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Acer America Corp. is a computer manufacturer of business and consumer PCs, notebooks, ultrabooks, projectors, servers, and storage products.

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July 21, 2018 |

The 20 Adopts Software from Deep Instinct as Endpoint Protection Standard

The MSP co-op will employ Deep Instinct’s next-generation, behavior-based security solution, which is powered by “deep learning” technology, to safeguard its entire fleet of endpoints under management.

Managed services cooperative The 20 has signed an agreement to make software from Deep Instinct Ltd. its new group-wide standard for endpoint security.

The announcement was made last week in conjunction with The 20’s 2018 Vision conference for member MSPs, which concluded Saturday in Dallas.

Deep Instinct, whose global headquarters are in New York, makes next-generation, behavior-based endpoint protection software powered by “deep learning,” an advanced form of machine learning. Security systems based on ordinary machine learning, the company says, require instructions from human engineers on characteristics to look for when assessing potential threats. Deep learning-based systems, by contrast, are intelligent enough to learn over time, in a fully autonomous manner, what is or isn’t safe.

“It’s a superior product to anything on the market right now,” says Tim Conkle, The 20’s CEO.

That includes sophisticated, behavior-based endpoint detection and response solutions from vendors like SentinelOne, he continues. Those systems identify and address attacks after they’ve occurred.

“Then we’ve got to deal with all the side effects or after effects of CryptoLocker or any of those things,” Conkle notes. Deep Instinct, he says, blocks previously unseen exploits before they strike.

Early deployment results, Conkle states, prove the Deep Instinct solution’s effectiveness. Running on 1,000 endpoints over a 30-day period, the system detected some 1,200 more worms, viruses, and other threats than a set of 20 security solutions from other vendors the organization tested in parallel.

Headquartered in Plano, Texas, The 20 is a collection of independently-owned MSPs that share common tools, processes, and services, including a U.S.-based 24/7 help desk. Its name derives from the organization’s long-term goal of commanding the top 20 percent of the U.S. managed services marketplace.

The 20’s group buying power allows it to negotiate discounted pricing on standardized solutions. In an additional, contractually-mandated concession, Deep Instinct put six months of effort into re-architecting its software to accommodate The 20’s requirements, which include multi-tenancy and support for “parent-child” deployments. The latter feature allows each of The 20’s member MSPs to have its own discrete implementation of the Deep Instinct solution while sharing information with the group’s headquarters operation.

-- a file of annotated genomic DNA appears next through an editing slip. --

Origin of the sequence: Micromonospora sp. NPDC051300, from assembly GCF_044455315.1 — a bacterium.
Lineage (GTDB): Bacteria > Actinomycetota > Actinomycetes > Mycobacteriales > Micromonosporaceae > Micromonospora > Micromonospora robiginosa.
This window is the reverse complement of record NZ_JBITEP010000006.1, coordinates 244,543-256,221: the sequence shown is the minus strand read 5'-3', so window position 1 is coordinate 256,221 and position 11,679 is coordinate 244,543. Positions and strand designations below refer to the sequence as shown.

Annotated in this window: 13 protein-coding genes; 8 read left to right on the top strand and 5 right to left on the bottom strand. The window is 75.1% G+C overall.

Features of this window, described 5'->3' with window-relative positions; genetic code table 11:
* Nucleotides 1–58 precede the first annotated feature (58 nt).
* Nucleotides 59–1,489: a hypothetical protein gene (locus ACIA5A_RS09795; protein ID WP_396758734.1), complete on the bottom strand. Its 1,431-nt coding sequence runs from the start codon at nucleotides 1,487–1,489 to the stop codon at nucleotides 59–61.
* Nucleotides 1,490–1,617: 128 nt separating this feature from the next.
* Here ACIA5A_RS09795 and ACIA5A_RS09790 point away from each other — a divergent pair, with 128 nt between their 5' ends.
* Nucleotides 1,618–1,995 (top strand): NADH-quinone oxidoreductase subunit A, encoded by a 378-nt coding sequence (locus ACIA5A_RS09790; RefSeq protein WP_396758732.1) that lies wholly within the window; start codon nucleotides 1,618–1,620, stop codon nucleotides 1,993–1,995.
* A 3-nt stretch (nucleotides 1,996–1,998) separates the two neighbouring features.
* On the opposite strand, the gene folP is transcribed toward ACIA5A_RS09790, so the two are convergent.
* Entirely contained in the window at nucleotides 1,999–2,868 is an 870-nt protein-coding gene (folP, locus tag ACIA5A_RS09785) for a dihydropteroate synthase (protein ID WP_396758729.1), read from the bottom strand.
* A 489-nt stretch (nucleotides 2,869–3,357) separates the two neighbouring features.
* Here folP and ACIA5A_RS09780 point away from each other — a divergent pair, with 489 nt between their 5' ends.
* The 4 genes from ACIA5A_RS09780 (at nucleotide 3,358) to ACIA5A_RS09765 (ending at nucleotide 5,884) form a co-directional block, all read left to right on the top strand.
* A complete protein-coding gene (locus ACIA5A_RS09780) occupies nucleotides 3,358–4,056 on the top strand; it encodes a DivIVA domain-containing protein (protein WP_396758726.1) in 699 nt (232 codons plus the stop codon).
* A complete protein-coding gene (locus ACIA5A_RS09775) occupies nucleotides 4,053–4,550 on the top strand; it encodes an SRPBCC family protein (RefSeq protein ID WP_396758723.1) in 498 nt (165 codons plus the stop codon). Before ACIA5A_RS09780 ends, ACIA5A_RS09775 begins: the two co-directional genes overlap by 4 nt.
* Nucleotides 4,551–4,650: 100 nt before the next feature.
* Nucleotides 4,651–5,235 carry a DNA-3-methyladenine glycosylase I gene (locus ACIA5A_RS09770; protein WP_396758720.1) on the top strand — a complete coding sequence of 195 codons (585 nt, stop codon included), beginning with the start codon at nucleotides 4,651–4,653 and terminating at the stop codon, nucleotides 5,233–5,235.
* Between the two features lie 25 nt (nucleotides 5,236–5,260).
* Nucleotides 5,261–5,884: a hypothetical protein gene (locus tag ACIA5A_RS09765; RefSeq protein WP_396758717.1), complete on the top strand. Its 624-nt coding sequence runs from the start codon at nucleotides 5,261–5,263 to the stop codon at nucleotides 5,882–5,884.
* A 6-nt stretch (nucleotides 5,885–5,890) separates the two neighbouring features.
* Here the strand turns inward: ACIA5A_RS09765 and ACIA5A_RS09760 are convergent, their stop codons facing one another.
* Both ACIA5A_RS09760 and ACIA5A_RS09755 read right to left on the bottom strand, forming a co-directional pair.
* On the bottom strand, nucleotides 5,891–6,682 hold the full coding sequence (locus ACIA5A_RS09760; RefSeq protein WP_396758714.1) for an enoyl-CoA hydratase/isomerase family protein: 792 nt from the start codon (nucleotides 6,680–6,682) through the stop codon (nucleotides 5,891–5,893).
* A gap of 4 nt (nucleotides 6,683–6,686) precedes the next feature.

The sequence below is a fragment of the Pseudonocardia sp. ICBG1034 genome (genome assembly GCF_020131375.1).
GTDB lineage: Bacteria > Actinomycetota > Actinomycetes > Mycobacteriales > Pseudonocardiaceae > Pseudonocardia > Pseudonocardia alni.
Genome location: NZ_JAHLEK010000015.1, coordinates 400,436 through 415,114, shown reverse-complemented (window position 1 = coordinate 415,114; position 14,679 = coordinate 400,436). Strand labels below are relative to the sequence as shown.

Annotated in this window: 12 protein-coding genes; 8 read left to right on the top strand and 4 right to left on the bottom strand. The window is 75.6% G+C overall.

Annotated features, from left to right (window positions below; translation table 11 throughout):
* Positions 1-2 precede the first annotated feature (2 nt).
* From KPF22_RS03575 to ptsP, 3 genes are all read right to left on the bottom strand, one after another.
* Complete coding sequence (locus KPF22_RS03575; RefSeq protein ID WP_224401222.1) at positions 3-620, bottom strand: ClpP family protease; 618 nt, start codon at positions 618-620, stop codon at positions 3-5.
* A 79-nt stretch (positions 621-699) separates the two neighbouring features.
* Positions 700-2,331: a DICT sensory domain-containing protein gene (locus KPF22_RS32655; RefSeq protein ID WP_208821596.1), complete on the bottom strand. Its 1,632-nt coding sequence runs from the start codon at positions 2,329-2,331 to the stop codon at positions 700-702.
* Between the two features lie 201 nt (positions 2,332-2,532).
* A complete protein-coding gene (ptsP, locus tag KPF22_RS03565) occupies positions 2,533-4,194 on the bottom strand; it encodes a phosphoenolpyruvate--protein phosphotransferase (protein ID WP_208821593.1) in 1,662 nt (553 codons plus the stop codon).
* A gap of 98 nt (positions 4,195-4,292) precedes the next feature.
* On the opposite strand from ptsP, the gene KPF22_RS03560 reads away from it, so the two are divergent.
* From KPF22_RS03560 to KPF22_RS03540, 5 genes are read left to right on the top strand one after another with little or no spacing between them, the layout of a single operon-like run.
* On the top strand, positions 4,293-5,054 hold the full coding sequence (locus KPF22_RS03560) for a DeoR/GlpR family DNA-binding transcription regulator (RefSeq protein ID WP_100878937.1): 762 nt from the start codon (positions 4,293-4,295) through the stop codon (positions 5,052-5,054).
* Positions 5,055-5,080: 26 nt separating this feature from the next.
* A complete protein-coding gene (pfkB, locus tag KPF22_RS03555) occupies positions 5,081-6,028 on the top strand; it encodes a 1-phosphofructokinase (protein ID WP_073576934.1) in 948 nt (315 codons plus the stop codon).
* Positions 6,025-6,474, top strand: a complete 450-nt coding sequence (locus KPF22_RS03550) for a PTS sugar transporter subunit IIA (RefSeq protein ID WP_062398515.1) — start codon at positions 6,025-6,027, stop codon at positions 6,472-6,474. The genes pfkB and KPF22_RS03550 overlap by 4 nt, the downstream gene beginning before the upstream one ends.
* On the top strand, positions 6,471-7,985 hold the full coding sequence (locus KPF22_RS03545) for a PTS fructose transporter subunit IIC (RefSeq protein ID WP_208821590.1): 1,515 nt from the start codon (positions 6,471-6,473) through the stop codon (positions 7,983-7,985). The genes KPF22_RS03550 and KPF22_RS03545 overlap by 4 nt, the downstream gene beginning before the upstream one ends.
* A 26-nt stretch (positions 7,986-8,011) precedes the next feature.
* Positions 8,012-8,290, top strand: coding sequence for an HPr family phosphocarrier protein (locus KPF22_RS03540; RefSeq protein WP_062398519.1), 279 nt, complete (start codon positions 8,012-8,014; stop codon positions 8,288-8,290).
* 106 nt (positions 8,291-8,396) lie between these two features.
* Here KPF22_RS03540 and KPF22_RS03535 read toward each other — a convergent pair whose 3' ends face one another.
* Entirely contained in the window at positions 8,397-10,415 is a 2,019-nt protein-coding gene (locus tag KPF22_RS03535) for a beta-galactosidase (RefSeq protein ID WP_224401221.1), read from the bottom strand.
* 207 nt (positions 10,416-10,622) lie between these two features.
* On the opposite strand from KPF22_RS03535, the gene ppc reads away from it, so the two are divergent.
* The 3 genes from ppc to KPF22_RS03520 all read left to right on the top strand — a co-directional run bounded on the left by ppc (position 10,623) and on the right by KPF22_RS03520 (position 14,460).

IT management software maker†Kaseya Ltd. ade similar changes to its RMM and PSA software last year in connection with a successful bid to win The 20’s business.

Deep Instinct has also agreed to make The 20 the sole authorized distributor of its product in the U.S. for deals involving up to 1,000 endpoints. As a result, channel pros outside of The 20 who wish to use Deep Instinct’s software to protect SMB clients will have to purchase the system from one of The 20’s member MSPs. Conkle expects to sign similar agreements with additional vendors in the future.

“You will see strategic relationships where it goes deeper than just The 20 buying a product,” he says.

Full-scale implementation of Deep Instinct on all of the endpoints The 20 manages should be complete within 90 to 120 days. That effort is one prong of a larger company-wide rollout of centralized, enterprise-grade security technologies set to unfold over the next six months.

When that process is complete, all members of The 20 will have access to a shared security operations center operated entirely out the group’s Plano head office and staffed around the clock. The SOC will be equipped with SIEM software from a vendor Conkle declined to identify, as well as a bank of firewalls from Palo Alto Networks Inc., of Santa Clara, Calif. Utilizing SD-WAN technology, The 20 will route traffic from most of its endpoints under management through those centrally-managed devices.

“Every one of our clients will get Palo Alto-type edge [protection] without having to buy Palo Altos,” Conkle says.

Clients unable or unwilling to utilize SD-WAN connectivity will use on-premises firewalls from either Palo Alto or Fortinet Inc., of Sunnyvale, Calif. According to Conkle, partnerships with both of those vendors have been in place approximately six months.

Deep Instinct is The 20’s second new vendor in the last two weeks. Earlier this month, the group chose to make CloudJumper, of Garner, N.C., its primary provider of workspace-as-a-service solutions.


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